The Data Vault offers very easy backup for small businesses, but may be too simplistic for your needs.
The HP X510 Data Vault is the business-oriented version of the HP MediaSmart Server, reviewed by Paul Thurrott in early 2009. The Data Vault looks just like the MediaSmart, aside from the name on the front, and it acts just like it as well, right down to running Windows Home Server (WHS). Relying on WHS is the Data Vault's big weakness for a business environment, because it isn't especially configurable.
I reviewed the 2TB Data Vault, which comes with two standard 1TB drives inside. Installing the Data Vault is just a matter of plugging in the power and Ethernet connections then installing some software. WHS automatically backs up entire computers, other than swap files, temporary files, and the recycle bin. You can set a time range for when WHS will perform backups, but that's pretty much all the input you give to the unit. The Data Vault is also compatible with the Time Machine backup software used by Macs, but I didn't test this feature.
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The Data Vault doesn't use standard RAID technology. Instead, according to information from HP all backup data is stored on two different drives. In my testing, however, I found WHS's data protection features insufficient in the case of drive failure. I simulated the drives failing by pulling them out of the Data Vault. Pulling the system drive knocked the Data Vault out—I immediately lost my connection to the WHS control panel and the Data Vault wouldn't do anything but blink its lights at me until I turned the unit off, replaced the drive, and turned it on again. Pulling out the second drive wouldn't crash the Data Vault, but without it I couldn't access my existing backups or make new ones (the WHS control panel said that the backup service wasn't running until I put the drive back in.)
HP's documentation claims all data is written to both drives, so a single drive failure probably wouldn't actually cause any data loss, but losing either drive meant I couldn't access my backups immediately. In a home environment, this probably isn't a problem, but in many business environments, losing access to your data for the time it takes to get the Data Vault going again could be a problem.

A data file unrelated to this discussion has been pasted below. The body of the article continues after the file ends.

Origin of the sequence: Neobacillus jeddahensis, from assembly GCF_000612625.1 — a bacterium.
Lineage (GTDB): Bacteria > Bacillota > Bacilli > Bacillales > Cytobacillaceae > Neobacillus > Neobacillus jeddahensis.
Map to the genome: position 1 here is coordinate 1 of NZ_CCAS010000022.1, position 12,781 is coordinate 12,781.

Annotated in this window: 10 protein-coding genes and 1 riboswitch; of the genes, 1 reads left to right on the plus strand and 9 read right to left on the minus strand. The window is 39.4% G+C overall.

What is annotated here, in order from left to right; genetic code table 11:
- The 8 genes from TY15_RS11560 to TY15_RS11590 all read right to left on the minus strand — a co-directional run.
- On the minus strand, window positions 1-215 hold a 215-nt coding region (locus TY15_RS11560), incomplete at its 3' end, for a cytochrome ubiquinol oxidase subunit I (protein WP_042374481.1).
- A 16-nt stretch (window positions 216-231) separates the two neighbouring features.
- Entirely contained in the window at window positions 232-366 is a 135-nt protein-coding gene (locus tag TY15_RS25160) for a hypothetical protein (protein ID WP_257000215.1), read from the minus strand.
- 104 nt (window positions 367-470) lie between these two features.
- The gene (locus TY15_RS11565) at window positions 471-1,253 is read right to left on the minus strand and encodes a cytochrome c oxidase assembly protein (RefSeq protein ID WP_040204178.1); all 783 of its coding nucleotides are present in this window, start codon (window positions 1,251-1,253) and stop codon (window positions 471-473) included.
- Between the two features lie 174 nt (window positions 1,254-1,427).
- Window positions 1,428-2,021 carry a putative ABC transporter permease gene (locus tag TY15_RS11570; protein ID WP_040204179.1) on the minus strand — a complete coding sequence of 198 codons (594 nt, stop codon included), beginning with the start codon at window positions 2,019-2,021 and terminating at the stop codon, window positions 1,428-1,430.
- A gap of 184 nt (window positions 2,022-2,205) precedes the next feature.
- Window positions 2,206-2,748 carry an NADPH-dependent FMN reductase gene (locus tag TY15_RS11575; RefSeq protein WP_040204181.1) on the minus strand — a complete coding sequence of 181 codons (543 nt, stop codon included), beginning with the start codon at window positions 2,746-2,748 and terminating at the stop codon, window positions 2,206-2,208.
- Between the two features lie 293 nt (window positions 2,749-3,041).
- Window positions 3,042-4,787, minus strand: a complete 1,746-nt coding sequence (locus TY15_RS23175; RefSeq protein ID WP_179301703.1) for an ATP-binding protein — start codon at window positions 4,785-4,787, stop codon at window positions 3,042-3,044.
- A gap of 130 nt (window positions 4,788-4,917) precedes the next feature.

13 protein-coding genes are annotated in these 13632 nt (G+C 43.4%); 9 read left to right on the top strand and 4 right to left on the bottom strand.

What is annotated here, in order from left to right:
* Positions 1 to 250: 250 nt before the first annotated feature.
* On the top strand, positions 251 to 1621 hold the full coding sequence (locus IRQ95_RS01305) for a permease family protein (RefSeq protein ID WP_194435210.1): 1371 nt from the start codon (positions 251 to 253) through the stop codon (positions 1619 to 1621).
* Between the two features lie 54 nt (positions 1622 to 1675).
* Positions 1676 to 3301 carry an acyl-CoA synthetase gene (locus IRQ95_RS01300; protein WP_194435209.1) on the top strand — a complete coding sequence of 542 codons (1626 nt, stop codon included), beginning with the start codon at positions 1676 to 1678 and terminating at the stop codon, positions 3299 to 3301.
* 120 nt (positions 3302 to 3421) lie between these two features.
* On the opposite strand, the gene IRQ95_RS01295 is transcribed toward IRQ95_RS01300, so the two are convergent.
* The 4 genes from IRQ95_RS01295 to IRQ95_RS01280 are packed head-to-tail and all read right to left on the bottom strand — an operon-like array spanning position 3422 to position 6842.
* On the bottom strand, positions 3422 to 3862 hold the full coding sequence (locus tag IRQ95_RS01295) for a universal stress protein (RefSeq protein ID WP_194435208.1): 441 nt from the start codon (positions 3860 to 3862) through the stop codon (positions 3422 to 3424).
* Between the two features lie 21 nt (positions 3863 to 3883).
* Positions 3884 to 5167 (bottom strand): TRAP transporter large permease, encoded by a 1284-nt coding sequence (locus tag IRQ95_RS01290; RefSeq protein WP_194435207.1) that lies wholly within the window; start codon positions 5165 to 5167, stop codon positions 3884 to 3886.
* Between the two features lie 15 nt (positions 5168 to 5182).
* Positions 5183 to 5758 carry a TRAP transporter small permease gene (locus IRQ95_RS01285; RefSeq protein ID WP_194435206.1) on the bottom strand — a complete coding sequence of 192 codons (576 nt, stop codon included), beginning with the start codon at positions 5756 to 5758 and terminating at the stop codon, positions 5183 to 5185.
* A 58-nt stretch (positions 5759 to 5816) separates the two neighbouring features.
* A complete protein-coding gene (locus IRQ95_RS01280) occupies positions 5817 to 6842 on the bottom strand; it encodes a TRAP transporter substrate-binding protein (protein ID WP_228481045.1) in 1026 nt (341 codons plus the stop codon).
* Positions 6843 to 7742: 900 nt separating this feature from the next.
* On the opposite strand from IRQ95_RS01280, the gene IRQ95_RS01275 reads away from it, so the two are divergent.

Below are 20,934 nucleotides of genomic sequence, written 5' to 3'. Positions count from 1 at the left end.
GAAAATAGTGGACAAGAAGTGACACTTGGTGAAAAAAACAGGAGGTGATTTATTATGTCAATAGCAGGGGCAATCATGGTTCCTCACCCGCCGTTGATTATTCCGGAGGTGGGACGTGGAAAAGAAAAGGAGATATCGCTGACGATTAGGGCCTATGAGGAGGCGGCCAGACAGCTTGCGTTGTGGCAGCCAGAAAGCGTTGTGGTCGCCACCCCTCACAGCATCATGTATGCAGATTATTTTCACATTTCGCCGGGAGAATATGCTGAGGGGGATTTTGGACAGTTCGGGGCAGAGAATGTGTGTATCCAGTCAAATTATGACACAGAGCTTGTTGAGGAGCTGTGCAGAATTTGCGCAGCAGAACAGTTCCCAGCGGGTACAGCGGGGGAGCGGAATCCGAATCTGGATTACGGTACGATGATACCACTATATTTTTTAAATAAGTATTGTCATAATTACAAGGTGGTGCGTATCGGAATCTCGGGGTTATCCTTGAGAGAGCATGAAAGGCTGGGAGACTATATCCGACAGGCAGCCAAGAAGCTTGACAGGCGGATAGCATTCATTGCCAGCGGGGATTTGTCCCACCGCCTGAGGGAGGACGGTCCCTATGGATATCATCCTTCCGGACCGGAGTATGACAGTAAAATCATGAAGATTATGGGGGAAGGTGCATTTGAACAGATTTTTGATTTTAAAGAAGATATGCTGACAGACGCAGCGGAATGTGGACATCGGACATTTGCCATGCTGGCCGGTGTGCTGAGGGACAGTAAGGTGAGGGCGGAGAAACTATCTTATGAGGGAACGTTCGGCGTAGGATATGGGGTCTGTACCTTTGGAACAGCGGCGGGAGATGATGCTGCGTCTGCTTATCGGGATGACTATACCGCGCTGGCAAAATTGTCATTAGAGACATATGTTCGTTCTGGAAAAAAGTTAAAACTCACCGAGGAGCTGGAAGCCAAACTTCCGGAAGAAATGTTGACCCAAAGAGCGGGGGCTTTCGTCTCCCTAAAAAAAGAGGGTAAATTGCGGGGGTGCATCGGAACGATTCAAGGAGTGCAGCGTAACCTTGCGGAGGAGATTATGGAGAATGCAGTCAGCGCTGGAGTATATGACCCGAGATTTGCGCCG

Because it runs WHS, the Data Vault can run add-in software and has a number of media streaming capabilities. I don't see these features being used in a business environment, but there's really nothing stopping you from doing so—the Data Vault has surprisingly powerful hardware (a 2.5GHz dual-core Pentium processor and 2GB of RAM), so you'd be hard pressed to bog it down by streaming music.
The Data Vault's hardware looks nice and is very small. It has room for four drives to fit inside, plus eSATA and USB connections for extra drives. The build quality of the hardware is pretty good, but I found adding and removing drives to take a bit more force than I'd expect. Also, I couldn't fully remove the second drive from my review unit at all—I could pull it out far enough to disconnect the SATA and power connections on the back of the drive, but not actually take the drive out of the Data Vault. I assume this quirk is unique to my review unit, because I can't find any other reports of this online.
If you're shopping for a backup solution and you don't have any IT staff, the Data Vault is a good solution. If you're comfortable installing software using a Windows wizard, you're probably qualified to install it. If your business is large enough to have even a single IT pro, however, you could probably come up with less expensive solutions (say, an old desktop PC with some backup software and a couple of hard drives in RAID 1) that do everything the Data Vault does. The Data Vault is a well thought out and capable product for its target audience, but if you're reading Windows IT Pro, the chances are you're not in that audience.